But perhaps mostly, this text calls me to my knees to kneel in repentance, prayer, and to seek after the one who named me and claimed for his own. I think this is God’s message for us as people of God, God is asking us, Why do you spend your lives chasing after shadows that flicker and die, when what I’m offering lasts forever? I don’t need your riches. Instead of a big cheque, bring me your tears, bring me your diseases, bring me your broken heart. Instead of fancy buildings all I need from you is that which the world asks that you hide: your sickness, your sorrow, your loneliness.

This is kind of offering that God wants; for us to bring our brokenness and pain and to lay it at the foot of the cross to be crucified with Jesus, so we can rise with him in the freedom that belongs to the children of God. Jesus is offering us the love that sweeps us into eternity: unlimited life, love-filled life; joy-filled life; deathless life!

Monday, November 08, 2004

More Monday Musings

How different are Christians from the rest of the world?

This is a question that has been plaguing me lately. I sometimes look out into my congregation and, on the one hand, feel a tremendous sense of gratitude for the compassion, care, and kindness that they have shown me and each give to each other. But I also wonder if this is all there is; a group of nice, middle class, Christians who attend church, give of their time and money to support the work of the church.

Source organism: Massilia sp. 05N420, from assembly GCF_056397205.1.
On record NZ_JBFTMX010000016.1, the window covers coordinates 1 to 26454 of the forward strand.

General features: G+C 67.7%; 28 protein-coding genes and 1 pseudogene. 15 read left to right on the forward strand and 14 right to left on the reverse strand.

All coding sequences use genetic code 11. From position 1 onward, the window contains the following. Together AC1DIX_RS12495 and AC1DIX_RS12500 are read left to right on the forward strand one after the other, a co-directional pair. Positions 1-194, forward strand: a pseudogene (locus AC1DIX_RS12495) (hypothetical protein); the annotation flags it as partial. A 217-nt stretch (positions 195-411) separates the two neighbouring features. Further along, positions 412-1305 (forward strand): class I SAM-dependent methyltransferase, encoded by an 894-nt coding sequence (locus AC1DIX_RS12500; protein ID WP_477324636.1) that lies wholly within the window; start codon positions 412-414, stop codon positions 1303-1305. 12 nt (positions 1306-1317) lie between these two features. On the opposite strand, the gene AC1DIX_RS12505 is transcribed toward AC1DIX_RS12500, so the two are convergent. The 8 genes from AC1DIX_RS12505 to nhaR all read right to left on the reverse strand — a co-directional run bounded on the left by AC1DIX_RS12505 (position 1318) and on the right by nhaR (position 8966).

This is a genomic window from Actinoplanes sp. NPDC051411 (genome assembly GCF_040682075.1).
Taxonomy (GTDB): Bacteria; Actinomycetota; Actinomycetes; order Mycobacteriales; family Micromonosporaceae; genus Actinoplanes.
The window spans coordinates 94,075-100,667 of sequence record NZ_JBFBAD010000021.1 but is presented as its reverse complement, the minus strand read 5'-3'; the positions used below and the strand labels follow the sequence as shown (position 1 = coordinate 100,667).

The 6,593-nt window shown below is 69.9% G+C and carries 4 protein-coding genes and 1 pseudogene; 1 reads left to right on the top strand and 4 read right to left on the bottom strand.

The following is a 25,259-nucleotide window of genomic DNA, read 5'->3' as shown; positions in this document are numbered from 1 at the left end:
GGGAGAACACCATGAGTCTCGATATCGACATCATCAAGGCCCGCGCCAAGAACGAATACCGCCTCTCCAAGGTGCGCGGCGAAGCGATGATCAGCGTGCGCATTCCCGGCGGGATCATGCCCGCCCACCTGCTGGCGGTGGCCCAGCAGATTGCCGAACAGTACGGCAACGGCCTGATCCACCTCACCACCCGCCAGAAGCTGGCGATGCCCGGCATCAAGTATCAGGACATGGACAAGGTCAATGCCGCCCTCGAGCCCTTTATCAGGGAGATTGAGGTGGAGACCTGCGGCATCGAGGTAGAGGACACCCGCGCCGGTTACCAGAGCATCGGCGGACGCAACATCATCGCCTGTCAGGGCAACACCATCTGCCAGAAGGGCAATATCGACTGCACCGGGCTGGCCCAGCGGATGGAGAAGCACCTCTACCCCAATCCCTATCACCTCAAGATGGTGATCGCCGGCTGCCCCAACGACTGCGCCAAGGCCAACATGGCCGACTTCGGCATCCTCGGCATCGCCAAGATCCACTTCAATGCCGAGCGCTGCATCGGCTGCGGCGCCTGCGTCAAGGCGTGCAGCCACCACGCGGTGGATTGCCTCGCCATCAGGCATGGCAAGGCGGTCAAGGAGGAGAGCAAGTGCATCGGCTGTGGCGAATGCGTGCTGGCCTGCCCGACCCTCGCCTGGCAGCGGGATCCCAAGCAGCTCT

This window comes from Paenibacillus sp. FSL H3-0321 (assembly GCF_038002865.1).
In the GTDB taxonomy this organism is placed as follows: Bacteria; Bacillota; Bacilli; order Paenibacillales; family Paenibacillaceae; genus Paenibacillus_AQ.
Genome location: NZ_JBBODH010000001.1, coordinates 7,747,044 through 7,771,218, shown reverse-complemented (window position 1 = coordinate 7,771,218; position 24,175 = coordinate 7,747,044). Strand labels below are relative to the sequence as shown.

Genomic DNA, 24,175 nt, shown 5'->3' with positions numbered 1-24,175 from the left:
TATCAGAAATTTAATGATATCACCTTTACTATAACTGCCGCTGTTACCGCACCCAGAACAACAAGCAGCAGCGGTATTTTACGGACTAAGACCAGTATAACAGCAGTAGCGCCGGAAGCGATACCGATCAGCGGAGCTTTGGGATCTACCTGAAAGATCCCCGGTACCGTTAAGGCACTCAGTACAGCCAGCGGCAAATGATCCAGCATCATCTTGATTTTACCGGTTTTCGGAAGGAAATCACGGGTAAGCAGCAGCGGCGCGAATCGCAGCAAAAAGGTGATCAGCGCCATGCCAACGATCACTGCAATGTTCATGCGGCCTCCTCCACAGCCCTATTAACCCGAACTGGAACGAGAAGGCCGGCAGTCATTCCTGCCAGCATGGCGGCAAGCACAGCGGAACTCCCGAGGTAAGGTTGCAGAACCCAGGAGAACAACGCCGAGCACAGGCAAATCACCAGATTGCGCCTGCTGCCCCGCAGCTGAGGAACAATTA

Then I wander into the local Christian bookstore and I am floored by how similar it is to a secular bookstore. Many of the books are different than at Chapters, but some of the themes are the same: Self-esteem. Financial management. Leadership. Self-help. The Christian musicians on the big posters at the back are of the beautiful people sort, and much of the music is below mediocre.

To me, much of North American Christianity has become a white-picket fenced, 2 car garage, 2.6 children religion that asks very little from us. The Christian sub-culture seems to exist for its own sake rather than for the proclamation of the good news of the kingdom of God.

Did Jesus die for this…?

Before the hypocrisy police come and take me away, I must confess that. my library is not completely pure. I have a few John Maxwell books on leadership and team building sandwiched between my Alban Institute stack and my systems theory stuff. I have a couple of business books to help me with my management skills. I even have The 7 Habits of Highly Effective People nestled between Motivating Employees and 100 Ways to Promote Yourself. Three books that came highly recommended by a church bureaucrat in Chicago.

Even reading these books, learning the latest leadership tactics of the CEO of Coca-cola, I felt that I might be barking up the wrong tree. These folks were talking about effective organizational management, visionary leadership, and winning strategies for institutional success. The backs of the book jackets all had 50-something men in $1000 suits. The question that kept haunting me was: “Would Jesus, the poor man from Nazareth recognize himself among these strategies? Or are these just religious recipes to make us feel good about our affluence?”

In other words, does Jesus ask us to build an effective organization? Is that what discipleship is all about?